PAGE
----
President Obama’s opponents spend a lot of time and money suing him for executive actions taken on immigration reform. However, the courts have quashed many of those lawsuits.
The most infamous of the lawsuits against Obama was the case Maricopa County Sheriff Joe Arpaio filed, ostensibly seeking to force the Administration to obey the Constitution. Although the court agreed the case did raise important questions relating to how illegal immigration affected the nation, those questions were not for the court to address.
U.S. District Judge Howell indicated the role of the courts is not to participate in policymaking, leaving that to the legislative and executive branches of government. That aside, a significant number of scholars, along with the Department of Justice (DOJ), have stated on many occasions that Obama’s executive actions are both legal and lawful. In court, Arpaio’s attorney suggested the President’s executive actions were not merely policy, but rather the creation of new law, which is forbidden under the Constitution.
What is baffling about the legal challenges is that neither of the president’s actions – the Deferred Action for Childhood Arrivals or the executive directive on immigration – grant legal status to people who do not have it or create a new law. The actions endeavor to refocus immigration enforcement on those posing a threat to public safety by deferring deportation. In theory, but evidently not in reality, the deferral programs should provide the White House with the time and the motivation to achieve more substantial immigration reform.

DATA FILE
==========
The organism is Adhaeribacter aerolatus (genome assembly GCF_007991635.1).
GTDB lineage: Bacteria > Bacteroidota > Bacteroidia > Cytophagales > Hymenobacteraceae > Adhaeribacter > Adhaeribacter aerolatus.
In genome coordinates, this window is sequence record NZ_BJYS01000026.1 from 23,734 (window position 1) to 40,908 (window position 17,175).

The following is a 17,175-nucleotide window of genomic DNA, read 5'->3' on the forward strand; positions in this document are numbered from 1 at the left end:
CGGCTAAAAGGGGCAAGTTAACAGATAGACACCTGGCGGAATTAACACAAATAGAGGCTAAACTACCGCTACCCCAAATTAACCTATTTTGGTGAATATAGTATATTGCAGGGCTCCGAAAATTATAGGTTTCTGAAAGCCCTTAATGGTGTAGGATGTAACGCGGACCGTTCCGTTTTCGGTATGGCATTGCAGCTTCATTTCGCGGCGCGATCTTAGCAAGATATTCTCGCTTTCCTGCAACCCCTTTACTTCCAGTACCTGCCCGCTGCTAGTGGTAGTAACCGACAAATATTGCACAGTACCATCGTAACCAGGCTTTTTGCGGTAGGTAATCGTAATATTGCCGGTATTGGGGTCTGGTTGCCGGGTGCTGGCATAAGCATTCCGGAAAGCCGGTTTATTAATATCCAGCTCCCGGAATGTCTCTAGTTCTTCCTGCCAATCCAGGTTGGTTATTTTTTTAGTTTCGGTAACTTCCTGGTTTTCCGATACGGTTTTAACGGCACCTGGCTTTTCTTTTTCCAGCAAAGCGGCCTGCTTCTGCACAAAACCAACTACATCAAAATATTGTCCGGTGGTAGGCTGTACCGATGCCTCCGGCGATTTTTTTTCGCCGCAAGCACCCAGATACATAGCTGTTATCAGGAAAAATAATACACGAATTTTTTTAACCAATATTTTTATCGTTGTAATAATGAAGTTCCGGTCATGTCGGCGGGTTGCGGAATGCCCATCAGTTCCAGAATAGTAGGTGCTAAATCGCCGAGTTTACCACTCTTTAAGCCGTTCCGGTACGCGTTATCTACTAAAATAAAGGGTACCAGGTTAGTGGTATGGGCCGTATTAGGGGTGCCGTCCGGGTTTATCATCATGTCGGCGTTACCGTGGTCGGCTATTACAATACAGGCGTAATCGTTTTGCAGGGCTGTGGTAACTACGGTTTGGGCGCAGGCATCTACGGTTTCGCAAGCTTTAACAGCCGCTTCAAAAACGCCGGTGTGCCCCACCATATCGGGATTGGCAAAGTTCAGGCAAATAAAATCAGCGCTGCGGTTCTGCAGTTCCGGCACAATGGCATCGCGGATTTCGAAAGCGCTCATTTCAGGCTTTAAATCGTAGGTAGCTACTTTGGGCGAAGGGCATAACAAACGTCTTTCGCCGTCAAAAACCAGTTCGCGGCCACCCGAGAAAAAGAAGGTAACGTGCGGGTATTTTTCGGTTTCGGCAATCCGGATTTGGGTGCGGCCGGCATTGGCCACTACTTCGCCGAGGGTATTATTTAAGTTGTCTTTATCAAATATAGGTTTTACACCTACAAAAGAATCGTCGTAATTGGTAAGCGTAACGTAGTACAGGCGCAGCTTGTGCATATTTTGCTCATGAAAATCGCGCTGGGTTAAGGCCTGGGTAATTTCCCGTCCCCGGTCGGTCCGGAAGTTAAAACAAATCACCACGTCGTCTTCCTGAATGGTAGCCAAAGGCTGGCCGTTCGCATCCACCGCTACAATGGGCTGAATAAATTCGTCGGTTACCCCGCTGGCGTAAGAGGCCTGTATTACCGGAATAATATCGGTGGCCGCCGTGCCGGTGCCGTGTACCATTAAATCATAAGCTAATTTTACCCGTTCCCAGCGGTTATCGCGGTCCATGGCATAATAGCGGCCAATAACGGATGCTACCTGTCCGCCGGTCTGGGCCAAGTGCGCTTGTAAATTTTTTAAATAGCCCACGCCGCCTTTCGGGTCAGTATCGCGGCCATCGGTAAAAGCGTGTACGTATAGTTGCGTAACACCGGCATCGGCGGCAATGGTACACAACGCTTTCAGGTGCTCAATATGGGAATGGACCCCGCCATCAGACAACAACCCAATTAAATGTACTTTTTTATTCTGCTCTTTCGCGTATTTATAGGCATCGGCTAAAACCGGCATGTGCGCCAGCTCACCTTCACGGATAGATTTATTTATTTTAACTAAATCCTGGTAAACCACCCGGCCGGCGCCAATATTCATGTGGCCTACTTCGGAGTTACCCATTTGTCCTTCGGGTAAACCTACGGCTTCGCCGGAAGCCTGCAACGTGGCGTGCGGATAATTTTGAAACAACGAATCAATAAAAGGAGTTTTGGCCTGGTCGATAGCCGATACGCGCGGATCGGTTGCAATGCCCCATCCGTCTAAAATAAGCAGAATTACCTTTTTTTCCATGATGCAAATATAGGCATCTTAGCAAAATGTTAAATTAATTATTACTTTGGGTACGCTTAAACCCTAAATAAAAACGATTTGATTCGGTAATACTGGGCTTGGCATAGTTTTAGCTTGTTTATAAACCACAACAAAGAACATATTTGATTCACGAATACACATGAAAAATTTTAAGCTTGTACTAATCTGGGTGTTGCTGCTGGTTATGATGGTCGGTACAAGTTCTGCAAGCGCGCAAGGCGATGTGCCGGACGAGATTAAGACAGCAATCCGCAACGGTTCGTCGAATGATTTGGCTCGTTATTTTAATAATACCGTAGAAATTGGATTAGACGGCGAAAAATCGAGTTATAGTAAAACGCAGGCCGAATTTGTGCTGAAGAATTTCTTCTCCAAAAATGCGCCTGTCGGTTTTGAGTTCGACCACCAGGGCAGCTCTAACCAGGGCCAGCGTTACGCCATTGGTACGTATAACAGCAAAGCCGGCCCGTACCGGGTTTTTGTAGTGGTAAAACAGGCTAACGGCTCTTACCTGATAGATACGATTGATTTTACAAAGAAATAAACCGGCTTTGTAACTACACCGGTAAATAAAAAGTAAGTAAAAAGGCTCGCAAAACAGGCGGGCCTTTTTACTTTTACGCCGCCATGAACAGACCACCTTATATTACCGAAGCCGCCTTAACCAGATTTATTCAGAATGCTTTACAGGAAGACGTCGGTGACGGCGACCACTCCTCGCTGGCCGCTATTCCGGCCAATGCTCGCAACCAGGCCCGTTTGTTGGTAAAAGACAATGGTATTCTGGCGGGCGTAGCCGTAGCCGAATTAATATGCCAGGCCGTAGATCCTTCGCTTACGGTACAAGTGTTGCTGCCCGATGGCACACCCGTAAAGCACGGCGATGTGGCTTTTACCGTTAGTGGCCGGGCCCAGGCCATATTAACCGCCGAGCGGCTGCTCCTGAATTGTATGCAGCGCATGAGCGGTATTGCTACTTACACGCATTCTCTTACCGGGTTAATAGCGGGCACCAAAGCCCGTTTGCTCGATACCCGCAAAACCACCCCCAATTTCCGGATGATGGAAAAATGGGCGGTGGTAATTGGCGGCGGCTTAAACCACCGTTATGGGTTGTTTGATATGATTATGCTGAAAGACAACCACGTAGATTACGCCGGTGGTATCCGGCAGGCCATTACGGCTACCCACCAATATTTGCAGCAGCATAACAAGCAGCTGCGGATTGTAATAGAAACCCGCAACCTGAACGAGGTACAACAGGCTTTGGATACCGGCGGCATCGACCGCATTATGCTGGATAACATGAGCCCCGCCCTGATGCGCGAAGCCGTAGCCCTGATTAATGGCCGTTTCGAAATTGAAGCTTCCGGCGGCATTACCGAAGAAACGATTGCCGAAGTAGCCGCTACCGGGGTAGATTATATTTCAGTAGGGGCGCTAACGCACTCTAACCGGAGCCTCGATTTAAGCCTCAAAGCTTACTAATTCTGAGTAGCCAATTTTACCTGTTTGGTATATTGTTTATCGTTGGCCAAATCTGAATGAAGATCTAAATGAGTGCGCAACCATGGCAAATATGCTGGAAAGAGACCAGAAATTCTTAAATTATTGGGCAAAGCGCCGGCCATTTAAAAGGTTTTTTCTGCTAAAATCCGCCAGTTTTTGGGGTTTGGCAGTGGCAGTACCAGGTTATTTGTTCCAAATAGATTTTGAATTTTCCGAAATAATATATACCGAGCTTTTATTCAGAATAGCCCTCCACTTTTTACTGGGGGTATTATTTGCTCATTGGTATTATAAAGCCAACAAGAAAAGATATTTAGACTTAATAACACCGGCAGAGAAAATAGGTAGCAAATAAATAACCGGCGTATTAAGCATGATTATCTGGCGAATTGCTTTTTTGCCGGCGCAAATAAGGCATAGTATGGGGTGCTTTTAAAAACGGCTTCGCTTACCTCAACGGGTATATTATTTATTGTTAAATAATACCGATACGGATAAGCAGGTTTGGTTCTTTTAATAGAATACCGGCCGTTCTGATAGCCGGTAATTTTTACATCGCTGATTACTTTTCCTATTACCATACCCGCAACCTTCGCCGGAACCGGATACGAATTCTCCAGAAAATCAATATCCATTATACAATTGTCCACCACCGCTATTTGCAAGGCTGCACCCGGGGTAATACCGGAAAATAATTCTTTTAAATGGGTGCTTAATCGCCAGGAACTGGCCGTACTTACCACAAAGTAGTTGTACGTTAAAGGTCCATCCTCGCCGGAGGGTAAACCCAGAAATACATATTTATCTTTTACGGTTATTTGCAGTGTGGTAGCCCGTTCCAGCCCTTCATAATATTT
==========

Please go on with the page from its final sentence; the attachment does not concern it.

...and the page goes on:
DOJ attorney Kathleen Hartnett weighed in on the court case, suggesting it seemed to raise a political dispute and not a legal claim that the courts could address. Despite Arpaio’s loss and the nationwide force of opinion not being on his side, he plans to appeal the decision. Polls still clearly indicate high support for immigration reform.
According to political pundits the chances that the other class action lawsuit launched by attorney generals and governors in 24 red states will go down in flames are also good, for similar reasons as cited in the Arpaio case. The court has taken under consideration the fact that executive directives are not new rules, but rather orders to enforce existing ones.
Also crucial to a decision for the defendant is that the plaintiffs are suggesting the tidal wave of children coming across the border is the result of Obama’s executive directives – an extremely hard allegation to prove, given that executive directives are often based on conflicting information. Again, these matters are typically considered to be policy decisions, not legislative ones.